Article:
For the half-year to 31 December 2014, the IPKat's regular team is supplemented by contributions from guest bloggers Rebecca Gulbul, Lucas Michels and Marie-Andrée Weiss.

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Tuesday, 2 June 2009

Who owns the Black Sabbath trade mark?

Thank you, veteran IPKat friend Simon Haslam (Abel & Imray), for sending in this link to news that 60 year old Black Sabbath singer Ozzy Osbourne (right) is suing the band's guitarist Tony Iommi over royalty payments. Osborne alleges that Iommi has falsely claimed entitlement to the sole rights to the band's name, thus losing him royalties from merchandise sales. An unspecified sum is sought by way of damages and lost profits, as well as a declaration is a half-owner of the trade mark.  Iommi, who registered the Black Sabbath trade mark in the US in 2000, denies liability and says Osbourne legally relinquished rights to the band's name in the 1980s.


Osbourne is reported as saying he believed all four original members of the band should share Black Sabbath's name equally. His lawyer adds that even if he did agree to relinquish his rights, he took a major role in the band's direction and success after rejoining it in 1997.

The IPKat promises to keep an eye on this action, the latest an a long line of disputes between elderly band members who have metamorphosed from rock icons into cuutural antiquities. Merpel says she would hate to have the responsibility for sifting through the memories of the group's various members in the hope of assembling a coherent body of evidence as to what they said and did some time last century.

Black Sabbath Community trade mark here (registered for, among other things, waste backets, planters, vases, candlesticks ...)

1 comment:

J said...

I had heard about this a few days ago. I reckon there are two separate issues:

1. Ozzy Osbourne was kicked out of Black Sabbath in 1979 for drug and alcohol abuse and Tony Iommi continued without him, along with the other two original members, Geezer Butler and Bill Ward. They were joined by Ronnie James Dio on vocals. Ward subsequently left after one album with Dio. Dio himself left after a further two albums (one of which was live) and Bill Ward rejoined for one album with ex-Deep Purple singer, Ian Gillan. Then they all left and Tony Iommi continued Black Sabbath by himself with a number of hired gun musicians and, most notably, Tony Martin on vocals. Tony Martin recorded about five Black Sabbath studio albums between 1987 and 1995 (Dio also recorded a one-off album during this period in 1992).
To my view Tony Iommi was, by attrition and tacit consent, the driving force of Black Sabbath and is primarily entitled to the name as he has been the only original member present on every record. He also invented heavy metal and deserves some credit for this because heavy metal is inherently linked to Black Sabbath.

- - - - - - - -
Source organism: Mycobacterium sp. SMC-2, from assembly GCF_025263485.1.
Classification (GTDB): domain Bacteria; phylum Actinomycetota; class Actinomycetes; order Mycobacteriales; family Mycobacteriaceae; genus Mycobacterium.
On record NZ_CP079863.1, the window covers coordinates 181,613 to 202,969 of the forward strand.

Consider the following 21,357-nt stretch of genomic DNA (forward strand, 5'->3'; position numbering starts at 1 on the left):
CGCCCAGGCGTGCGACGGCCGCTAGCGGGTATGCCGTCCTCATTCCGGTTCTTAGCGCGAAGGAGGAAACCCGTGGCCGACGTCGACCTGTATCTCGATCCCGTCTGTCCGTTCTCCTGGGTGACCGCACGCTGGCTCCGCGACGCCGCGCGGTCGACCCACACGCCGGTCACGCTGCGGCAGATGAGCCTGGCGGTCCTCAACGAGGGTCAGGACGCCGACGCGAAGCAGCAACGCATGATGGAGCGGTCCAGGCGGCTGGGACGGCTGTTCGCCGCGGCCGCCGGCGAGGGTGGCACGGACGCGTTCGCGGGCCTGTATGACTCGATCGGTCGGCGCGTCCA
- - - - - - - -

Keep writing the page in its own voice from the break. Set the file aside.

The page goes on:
Apparently (according to various interviews) Geezer wrote the lion's share of lyrics for Black Sabbath and also contributed riffs, but most came from Tony.
Ozzy Osbourne may have had considerable impact as a muse for the whole band (this seems to be Bill Ward's view) but his actual musical contribution is clouded.
The same situation later occured in his solo career where he was always surrounded by talented musicians (incredible young guitarists technically far more advanced than Iommi) that would drive the machine forward. While Sharon Osbourne possesses some reprehensible qualities (the conflict with Iron Maiden during Ozzfest a few years ago is inexcusable), she is undoubtedly an excellent manager. The lawsuit will undoubtedly be driven by Sharon Osbourne, not Ozzy.

2. Outstanding royalties for past albums upon which Ozzy appeared and all associated merchandise is a fair accusation to make, on the assumption it is true. However, one could argue that the continued interest in Black Sabbath and its success is most attributable to Tony Iommi.

Interestingly, the new "Black Sabbath" album in 2009 was released under the alternative band name "Heaven & Hell" with Ronnie James Dio on vocals, Geezer Butler on bass and Vinny Appice on drums (who first replaced Bill Ward in 1980), presumably because Tony foresaw a conflict with Sharon Osbourne. The secondary reason for renaming the band was so it could perform songs only from the Dio-era Black Sabbath band, which released its first album in 1980 entitled "Heaven & Hell". There would then be no expectation from the concert going public to hear early Black Sabbath material. I see this as a very admirable approach, because they went out of their way not to mislead people into thinking they would hear 70s era Sabbath songs.

As an aside, the recent Dio collaboration would never have occurred if Ozzy were fit to perform with the original Black Sabbath line-up (Bill Ward has always been a staunch supporter of Ozzy and elected not to be involved with the project, but would probably have performed with an original line-up). Therefore, Ozzy's waning health has done a great deal of damage to the Black Sabbath band in recent times with a number of cancelled appearances (or performing with a guest vocalist).
My respect for Tony Iommi will remain undiminished. He should be entitled to continue the Black Sabbath name with whoever he so chooses as he has done, alone, since Butler and Ward left in 1983.

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